Annotation of the Always #LikeAGirl commercial -Lily

  1. An explanation of what this item is and what we know about where, when, and how it was created.
    1. This video was produced by Always, with the intention of empowering young girls. On the Always website, there is a page entitled “Our Epic Battle #LikeAGirl.” What appears to be the mission statement reads, “In 2014, Always launched a new leg of its epic battle to make sure that girls everywhere keep their confidence through puberty and beyond by tackling the societal limitations that stand in their way. Since then, #LikeAGirl has gone from a simple phrase to a powerful and empowering movement.” In the video itself, the producers are asking children and various young adults to show what they think certain acts would look like if the phrase “like a girl” was added at the end. For example, when they ask older girls or even young boys what it looks like to run like a girl, they frolic with their hands in the air, often yelping. However, when the young girls are asked to run like a girl, they run fast with full force and demonstrating strength. This demonstrates how, overtime, society tells girls that they are physically lesser than. Always created this campaign in order to keep girls empowered as they enter puberty.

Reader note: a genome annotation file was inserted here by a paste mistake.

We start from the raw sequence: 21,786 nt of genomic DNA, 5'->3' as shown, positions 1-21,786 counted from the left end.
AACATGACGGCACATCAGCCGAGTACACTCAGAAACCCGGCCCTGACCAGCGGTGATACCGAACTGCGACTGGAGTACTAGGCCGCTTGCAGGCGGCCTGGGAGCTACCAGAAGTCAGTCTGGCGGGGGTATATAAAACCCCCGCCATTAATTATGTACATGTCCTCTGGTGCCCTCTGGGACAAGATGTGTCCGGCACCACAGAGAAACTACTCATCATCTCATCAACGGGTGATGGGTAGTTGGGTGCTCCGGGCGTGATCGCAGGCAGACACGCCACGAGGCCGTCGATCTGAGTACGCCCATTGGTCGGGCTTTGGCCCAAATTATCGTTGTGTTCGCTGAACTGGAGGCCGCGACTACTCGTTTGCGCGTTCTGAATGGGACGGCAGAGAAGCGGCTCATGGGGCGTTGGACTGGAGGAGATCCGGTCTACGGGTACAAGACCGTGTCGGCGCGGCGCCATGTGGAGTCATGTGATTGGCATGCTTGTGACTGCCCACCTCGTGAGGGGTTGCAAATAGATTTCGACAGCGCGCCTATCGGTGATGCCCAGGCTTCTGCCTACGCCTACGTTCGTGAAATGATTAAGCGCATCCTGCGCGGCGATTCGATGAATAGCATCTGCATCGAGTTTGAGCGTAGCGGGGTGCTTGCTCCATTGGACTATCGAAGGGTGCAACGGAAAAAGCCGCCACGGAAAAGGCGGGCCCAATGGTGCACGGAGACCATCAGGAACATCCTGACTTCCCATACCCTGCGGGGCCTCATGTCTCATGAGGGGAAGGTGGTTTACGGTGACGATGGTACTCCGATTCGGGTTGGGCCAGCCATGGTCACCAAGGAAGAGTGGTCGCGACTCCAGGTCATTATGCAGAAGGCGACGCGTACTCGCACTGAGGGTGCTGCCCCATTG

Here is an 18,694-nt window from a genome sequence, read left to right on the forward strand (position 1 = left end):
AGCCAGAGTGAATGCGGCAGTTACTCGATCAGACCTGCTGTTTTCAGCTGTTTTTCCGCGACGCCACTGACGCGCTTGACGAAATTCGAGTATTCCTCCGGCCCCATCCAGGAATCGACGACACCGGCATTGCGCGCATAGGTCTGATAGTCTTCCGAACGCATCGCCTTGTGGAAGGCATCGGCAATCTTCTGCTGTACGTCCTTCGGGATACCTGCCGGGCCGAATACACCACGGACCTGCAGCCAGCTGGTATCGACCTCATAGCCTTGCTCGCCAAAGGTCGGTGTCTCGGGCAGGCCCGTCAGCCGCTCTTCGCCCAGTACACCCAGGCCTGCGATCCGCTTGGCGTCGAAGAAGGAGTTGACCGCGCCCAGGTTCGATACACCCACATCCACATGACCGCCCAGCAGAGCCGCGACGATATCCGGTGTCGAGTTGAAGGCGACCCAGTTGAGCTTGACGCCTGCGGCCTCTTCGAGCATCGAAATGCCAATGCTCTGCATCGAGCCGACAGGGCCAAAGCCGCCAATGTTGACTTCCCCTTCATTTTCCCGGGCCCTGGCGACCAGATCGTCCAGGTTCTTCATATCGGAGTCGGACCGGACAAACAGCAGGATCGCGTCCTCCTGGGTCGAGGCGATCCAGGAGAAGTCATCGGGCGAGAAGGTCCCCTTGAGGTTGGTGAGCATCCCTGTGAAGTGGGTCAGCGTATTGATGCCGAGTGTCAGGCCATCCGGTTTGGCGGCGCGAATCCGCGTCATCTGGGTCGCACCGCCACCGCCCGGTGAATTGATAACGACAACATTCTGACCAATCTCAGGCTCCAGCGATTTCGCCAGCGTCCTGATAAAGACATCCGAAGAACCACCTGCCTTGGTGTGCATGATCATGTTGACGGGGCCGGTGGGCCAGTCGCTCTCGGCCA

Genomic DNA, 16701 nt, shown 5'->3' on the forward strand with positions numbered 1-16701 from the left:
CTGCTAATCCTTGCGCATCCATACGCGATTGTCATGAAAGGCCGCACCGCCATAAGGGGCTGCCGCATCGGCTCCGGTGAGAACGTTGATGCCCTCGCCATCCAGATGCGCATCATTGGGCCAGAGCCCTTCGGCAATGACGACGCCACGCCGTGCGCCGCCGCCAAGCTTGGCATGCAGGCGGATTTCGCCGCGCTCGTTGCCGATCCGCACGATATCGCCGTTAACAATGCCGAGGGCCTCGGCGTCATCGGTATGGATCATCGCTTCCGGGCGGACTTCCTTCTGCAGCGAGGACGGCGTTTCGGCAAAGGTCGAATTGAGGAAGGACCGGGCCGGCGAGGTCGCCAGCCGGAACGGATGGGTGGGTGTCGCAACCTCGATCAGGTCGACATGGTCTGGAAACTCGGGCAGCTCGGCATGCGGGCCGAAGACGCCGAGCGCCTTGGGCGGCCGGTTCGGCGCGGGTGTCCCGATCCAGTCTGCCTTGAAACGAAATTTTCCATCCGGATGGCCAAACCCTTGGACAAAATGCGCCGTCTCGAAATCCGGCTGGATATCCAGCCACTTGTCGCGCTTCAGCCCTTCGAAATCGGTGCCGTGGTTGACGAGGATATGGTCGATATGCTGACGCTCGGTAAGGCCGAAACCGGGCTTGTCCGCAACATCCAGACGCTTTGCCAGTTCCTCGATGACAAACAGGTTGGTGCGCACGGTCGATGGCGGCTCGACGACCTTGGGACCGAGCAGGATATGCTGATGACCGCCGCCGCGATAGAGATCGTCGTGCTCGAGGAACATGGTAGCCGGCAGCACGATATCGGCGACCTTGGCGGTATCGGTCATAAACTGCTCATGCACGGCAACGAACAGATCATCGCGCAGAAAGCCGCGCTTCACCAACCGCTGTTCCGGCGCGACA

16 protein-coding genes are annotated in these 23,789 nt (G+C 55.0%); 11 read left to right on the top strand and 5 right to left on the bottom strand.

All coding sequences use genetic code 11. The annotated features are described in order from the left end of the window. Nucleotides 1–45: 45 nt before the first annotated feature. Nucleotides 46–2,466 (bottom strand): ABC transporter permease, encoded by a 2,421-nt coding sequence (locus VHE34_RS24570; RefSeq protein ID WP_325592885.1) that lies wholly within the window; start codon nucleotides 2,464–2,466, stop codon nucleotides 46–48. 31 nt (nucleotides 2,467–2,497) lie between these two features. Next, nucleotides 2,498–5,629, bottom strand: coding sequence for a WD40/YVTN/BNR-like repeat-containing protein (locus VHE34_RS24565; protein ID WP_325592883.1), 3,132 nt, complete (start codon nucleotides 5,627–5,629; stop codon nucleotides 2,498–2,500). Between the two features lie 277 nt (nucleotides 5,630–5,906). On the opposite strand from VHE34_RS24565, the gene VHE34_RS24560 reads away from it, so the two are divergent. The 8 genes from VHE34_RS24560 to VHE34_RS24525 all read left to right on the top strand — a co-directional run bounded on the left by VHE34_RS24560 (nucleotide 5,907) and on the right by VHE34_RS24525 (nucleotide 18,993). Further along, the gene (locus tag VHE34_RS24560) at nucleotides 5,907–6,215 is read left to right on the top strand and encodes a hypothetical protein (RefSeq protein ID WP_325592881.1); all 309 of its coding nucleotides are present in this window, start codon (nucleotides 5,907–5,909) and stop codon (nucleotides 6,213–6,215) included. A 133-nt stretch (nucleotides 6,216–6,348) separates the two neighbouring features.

2. What about the previous things do we need to be familiar with to make sense of this object when we encounter it?